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CMA joins the global enforcement trend to advise employers on how to avoid anti-competition behaviour

March 2023
Paul Henty and Rebecca D'Souza


Recent initiatives by competition law authorities have increasingly focused on activities with regard to employment practices. The US has led the way in this regard. In July 2021, President Biden published executive order, “Promoting Competition in the American Economy,” which committed the Department of Justice (DOJ) and the Department of Labour to exchanging information to assist with investigations into potential antitrust violations in labour markets.

Against this backdrop, the Competition and Markets Authority (CMA) recently joined the global enforcement trend and published a short guidance for employers on how to avoid anti-competitive collusion in employment setting.

This article discusses the increased competition policy focus on employment practices as well as the content of the CMA’s recent guidance note and what it means for employers.

Growing Scrutiny

Competition authorities across the world have started targeting no-poaching agreements between competitors. In US, the Department of Justice (DOJ) has been quite active in fining companies that are involved in wage fixing and employee allocation with competitors. The DOJ has issued a number of criminal indictments related to “no poach” agreements. In January 2023, the Federal Trade Commission (FTC) proposed a ban on no-poaching agreements and required employers to rescind existing non-compete clauses.

The Canadian Competition Bureau’s recent guidance on wage-fixing and no-poaching agreements which will come into force on June 23, 2023, will make entering into such agreements a criminal offence in Canada. In Europe, Poland and Portugal’s Competition Authority have fined sports organisations for entering into no-poaching agreements in the labour market for basketball and football respectively.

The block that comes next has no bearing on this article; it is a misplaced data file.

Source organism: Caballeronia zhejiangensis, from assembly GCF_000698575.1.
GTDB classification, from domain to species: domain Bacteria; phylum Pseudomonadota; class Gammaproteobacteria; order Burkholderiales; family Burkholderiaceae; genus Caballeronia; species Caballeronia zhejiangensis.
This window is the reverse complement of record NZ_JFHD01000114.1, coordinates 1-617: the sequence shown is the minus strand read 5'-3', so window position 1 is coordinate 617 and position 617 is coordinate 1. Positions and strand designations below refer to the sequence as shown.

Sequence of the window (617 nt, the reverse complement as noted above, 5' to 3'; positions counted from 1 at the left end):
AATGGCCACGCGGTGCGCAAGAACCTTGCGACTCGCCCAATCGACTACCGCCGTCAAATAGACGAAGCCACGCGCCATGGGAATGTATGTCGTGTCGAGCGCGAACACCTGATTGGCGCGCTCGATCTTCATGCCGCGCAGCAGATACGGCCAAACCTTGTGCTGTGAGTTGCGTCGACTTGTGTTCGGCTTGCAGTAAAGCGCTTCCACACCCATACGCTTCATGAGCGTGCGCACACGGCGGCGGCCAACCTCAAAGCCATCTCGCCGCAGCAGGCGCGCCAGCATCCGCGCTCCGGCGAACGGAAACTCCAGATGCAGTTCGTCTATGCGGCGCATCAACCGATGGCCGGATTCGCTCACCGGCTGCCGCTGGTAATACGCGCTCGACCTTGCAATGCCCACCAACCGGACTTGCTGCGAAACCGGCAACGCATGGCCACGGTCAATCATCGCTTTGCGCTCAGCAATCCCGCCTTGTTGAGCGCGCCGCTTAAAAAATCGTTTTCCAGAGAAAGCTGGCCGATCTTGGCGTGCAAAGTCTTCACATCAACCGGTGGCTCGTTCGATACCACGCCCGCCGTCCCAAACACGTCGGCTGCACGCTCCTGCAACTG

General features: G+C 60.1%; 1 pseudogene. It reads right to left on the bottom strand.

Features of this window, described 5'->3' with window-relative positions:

CMA’s Guidance Note

It is against this background that the CMA’s guidance clearly warns that collusion between employers is illegal and could lead to significant financial and personal consequences as well as highlights the negative impact of anti-competitive agreements on labour markets:

  • reducing employees’ pay packets;
  • reducing employee mobility and choice; and
  • limiting a business’s ability to expand.

Anti-Competitive Behaviours

The guidance note focuses on three main anti-competitive behaviours in labour markets which are all examples of business cartels namely:

  • No-poaching agreements

These agreements are between business that agree not to approach or hire each other’s employees (or not to do so without the other employer’s consent).

As noted above, these types of agreement have led to enforcement actions in the US. We would suggest that this section of the CMA’s guidelines could have benefited from a more expanded explanation.